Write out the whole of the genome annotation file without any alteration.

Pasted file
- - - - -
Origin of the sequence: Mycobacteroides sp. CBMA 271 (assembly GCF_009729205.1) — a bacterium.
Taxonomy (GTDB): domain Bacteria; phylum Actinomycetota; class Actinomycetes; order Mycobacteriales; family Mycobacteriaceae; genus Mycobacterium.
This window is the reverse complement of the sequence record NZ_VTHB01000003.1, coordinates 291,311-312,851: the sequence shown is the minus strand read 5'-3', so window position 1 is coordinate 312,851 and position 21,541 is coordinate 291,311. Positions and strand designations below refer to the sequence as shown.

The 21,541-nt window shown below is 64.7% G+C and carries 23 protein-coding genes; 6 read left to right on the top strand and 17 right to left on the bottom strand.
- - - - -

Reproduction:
Origin of the sequence: Mycobacteroides sp. CBMA 271 (assembly GCF_009729205.1) — a bacterium.
Taxonomy (GTDB): domain Bacteria; phylum Actinomycetota; class Actinomycetes; order Mycobacteriales; family Mycobacteriaceae; genus Mycobacterium.
This window is the reverse complement of the sequence record NZ_VTHB01000003.1, coordinates 291,311-312,851: the sequence shown is the minus strand read 5'-3', so window position 1 is coordinate 312,851 and position 21,541 is coordinate 291,311. Positions and strand designations below refer to the sequence as shown.

The 21,541-nt window shown below is 64.7% G+C and carries 23 protein-coding genes; 6 read left to right on the top strand and 17 right to left on the bottom strand.